posted by widdershins at 9:21 AM on January 10, 2008

Nthing Kinky Friedman; he's wonderful, particularly the earlier ones IMHO. Also, although she's not funny like Friedman or Hiaasen, you might like Nevada Barr. You've probably already read Tony Hillerman, right?

And I'm going to leave North America briefly because I swear, if you like the books you're listing, you will also like one of my all time favorite authors, Janwillem van de Wettering. Yeah, okay, his detectives, Grijpstra and de Gier, are mostly in the Netherlands (they're in Maine once and in New York least once) but they are awesome and well worth a trip away from the States.
posted by mygothlaundry at 9:24 AM on January 10, 2008

Nthing Lawrence Block & Loren D Estleman. Suggesting Earl Emerson.
posted by infinitewindow at 9:30 AM on January 10, 2008

How could I forget Robert Crais? His The Two Minute Rule is the second-to-last book I read.
posted by tapeguy at 10:10 AM on January 10, 2008

All of these are great individual suggestions but for personal fishing, get yourself over to goodreads. Slug in your favorite and then pick from the 'try these' section. My tastes are pretty much yours. I am slowly moving my list of books read over to goodreads but already have a healthy representation of contemporary American crime and mayhem with mini reviews for you to pick from.
posted by susandennis at 10:20 AM on January 10, 2008

Bill Fitzhugh - Especially Radio Activity.
posted by toxic at 11:34 AM on January 10, 2008

Max Allan Collins is my hero. I haven't read a great deal of Elmore Leonard, but I see a lot of similarities between him and Collins. On the other hand, I should tell you that Max considers Robert B. Parker an annoying, pretentious wuss. But hey, take a look and see what you think.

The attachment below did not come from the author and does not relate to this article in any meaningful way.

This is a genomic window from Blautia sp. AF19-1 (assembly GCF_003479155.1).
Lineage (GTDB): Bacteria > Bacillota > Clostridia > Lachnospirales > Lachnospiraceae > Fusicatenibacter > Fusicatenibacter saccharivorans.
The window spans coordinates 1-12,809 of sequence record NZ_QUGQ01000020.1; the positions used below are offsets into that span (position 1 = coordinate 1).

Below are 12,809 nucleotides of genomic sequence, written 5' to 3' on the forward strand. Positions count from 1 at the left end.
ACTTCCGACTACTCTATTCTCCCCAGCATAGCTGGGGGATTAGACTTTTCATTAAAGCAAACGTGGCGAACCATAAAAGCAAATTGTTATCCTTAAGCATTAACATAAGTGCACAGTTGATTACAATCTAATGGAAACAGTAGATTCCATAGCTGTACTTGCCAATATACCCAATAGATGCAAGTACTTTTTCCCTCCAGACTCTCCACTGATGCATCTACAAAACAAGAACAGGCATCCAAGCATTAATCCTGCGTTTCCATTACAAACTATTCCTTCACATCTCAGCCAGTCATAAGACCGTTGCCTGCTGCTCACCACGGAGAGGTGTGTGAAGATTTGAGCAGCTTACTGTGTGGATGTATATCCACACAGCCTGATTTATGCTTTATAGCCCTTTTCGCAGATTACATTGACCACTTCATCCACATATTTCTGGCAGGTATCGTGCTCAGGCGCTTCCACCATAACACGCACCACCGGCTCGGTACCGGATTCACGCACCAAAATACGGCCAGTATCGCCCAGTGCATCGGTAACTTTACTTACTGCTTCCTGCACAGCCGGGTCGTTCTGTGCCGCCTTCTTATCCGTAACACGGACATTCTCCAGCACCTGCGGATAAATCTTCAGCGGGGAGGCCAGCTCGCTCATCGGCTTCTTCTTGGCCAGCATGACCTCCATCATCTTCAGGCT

posted by Clay201 at 12:05 PM on January 10, 2008

A good web site to check out Fantastic Fiction.
posted by bjgeiger at 12:14 PM on January 10, 2008

I will also chime in to support the recommendations for Lawrence Block and Robert Crais. It is my personal opinion that Lawrence Block is one of the best mystery writer's currently alive. I also think Robert Crais is excellent.

Someone above mentioned Donald Westlake, and while very good, his crime novels are often more comic in tone.
posted by bove at 1:17 PM on January 10, 2008

You're just going to have to trust me when I tell you how great Laura Lippman is. She alternates books about Baltimore detective Tess Monaghan with fascinating one-offs. Please read her.
posted by princesspathos at 6:46 PM on January 10, 2008

The Ethical Assassin by David Liss.

It's his only contemporary crime novel so far; funny but grim (and smart).
posted by snoe at 12:02 AM on January 11, 2008

Thank you very very much mefites!
As far as I my research of your suggestions went so far, I have a lot of great new stuff to discover!
Thanks again!
posted by ollsen at 1:56 AM on January 11, 2008

The Kay Scarpetta Series written by Patricia Cornwell. First book in the series is titled Postmortem
posted by GlowWyrm at 3:29 AM on January 11, 2008